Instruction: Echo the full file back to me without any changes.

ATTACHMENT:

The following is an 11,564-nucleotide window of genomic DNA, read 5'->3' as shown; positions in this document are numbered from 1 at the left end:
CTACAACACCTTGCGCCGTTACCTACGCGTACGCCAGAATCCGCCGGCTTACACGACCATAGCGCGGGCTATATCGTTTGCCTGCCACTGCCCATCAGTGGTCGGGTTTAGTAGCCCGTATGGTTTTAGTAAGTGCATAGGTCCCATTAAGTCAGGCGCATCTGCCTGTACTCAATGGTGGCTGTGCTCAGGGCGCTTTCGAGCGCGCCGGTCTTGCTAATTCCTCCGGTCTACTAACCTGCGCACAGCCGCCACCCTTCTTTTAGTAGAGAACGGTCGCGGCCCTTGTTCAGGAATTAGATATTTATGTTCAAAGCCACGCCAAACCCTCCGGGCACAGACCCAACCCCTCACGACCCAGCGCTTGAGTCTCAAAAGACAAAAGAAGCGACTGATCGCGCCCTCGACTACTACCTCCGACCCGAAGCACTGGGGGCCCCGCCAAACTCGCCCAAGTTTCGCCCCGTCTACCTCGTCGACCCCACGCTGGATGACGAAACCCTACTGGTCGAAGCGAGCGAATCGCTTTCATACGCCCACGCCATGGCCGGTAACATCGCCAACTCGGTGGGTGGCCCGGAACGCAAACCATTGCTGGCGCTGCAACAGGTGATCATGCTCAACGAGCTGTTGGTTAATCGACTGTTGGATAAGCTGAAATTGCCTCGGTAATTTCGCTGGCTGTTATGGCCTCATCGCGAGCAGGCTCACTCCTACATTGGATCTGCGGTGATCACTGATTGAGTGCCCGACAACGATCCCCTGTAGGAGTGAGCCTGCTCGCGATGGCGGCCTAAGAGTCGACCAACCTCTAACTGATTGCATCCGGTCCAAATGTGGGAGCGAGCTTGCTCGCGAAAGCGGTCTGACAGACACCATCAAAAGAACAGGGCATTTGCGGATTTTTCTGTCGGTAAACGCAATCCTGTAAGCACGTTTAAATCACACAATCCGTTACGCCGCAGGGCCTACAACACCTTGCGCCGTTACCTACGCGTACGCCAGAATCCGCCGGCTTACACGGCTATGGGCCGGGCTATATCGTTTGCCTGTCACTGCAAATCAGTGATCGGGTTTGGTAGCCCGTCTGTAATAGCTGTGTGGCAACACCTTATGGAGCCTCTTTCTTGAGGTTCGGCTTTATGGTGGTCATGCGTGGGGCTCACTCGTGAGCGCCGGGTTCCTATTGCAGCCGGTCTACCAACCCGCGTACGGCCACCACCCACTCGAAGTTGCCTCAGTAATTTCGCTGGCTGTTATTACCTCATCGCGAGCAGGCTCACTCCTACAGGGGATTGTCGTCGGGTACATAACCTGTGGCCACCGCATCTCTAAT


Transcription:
The following is an 11,564-nucleotide window of genomic DNA, read 5'->3' as shown; positions in this document are numbered from 1 at the left end:
CTACAACACCTTGCGCCGTTACCTACGCGTACGCCAGAATCCGCCGGCTTACACGACCATAGCGCGGGCTATATCGTTTGCCTGCCACTGCCCATCAGTGGTCGGGTTTAGTAGCCCGTATGGTTTTAGTAAGTGCATAGGTCCCATTAAGTCAGGCGCATCTGCCTGTACTCAATGGTGGCTGTGCTCAGGGCGCTTTCGAGCGCGCCGGTCTTGCTAATTCCTCCGGTCTACTAACCTGCGCACAGCCGCCACCCTTCTTTTAGTAGAGAACGGTCGCGGCCCTTGTTCAGGAATTAGATATTTATGTTCAAAGCCACGCCAAACCCTCCGGGCACAGACCCAACCCCTCACGACCCAGCGCTTGAGTCTCAAAAGACAAAAGAAGCGACTGATCGCGCCCTCGACTACTACCTCCGACCCGAAGCACTGGGGGCCCCGCCAAACTCGCCCAAGTTTCGCCCCGTCTACCTCGTCGACCCCACGCTGGATGACGAAACCCTACTGGTCGAAGCGAGCGAATCGCTTTCATACGCCCACGCCATGGCCGGTAACATCGCCAACTCGGTGGGTGGCCCGGAACGCAAACCATTGCTGGCGCTGCAACAGGTGATCATGCTCAACGAGCTGTTGGTTAATCGACTGTTGGATAAGCTGAAATTGCCTCGGTAATTTCGCTGGCTGTTATGGCCTCATCGCGAGCAGGCTCACTCCTACATTGGATCTGCGGTGATCACTGATTGAGTGCCCGACAACGATCCCCTGTAGGAGTGAGCCTGCTCGCGATGGCGGCCTAAGAGTCGACCAACCTCTAACTGATTGCATCCGGTCCAAATGTGGGAGCGAGCTTGCTCGCGAAAGCGGTCTGACAGACACCATCAAAAGAACAGGGCATTTGCGGATTTTTCTGTCGGTAAACGCAATCCTGTAAGCACGTTTAAATCACACAATCCGTTACGCCGCAGGGCCTACAACACCTTGCGCCGTTACCTACGCGTACGCCAGAATCCGCCGGCTTACACGGCTATGGGCCGGGCTATATCGTTTGCCTGTCACTGCAAATCAGTGATCGGGTTTGGTAGCCCGTCTGTAATAGCTGTGTGGCAACACCTTATGGAGCCTCTTTCTTGAGGTTCGGCTTTATGGTGGTCATGCGTGGGGCTCACTCGTGAGCGCCGGGTTCCTATTGCAGCCGGTCTACCAACCCGCGTACGGCCACCACCCACTCGAAGTTGCCTCAGTAATTTCGCTGGCTGTTATTACCTCATCGCGAGCAGGCTCACTCCTACAGGGGATTGTCGTCGGGTACATAACCTGTGGCCACCGCATCTCTAAT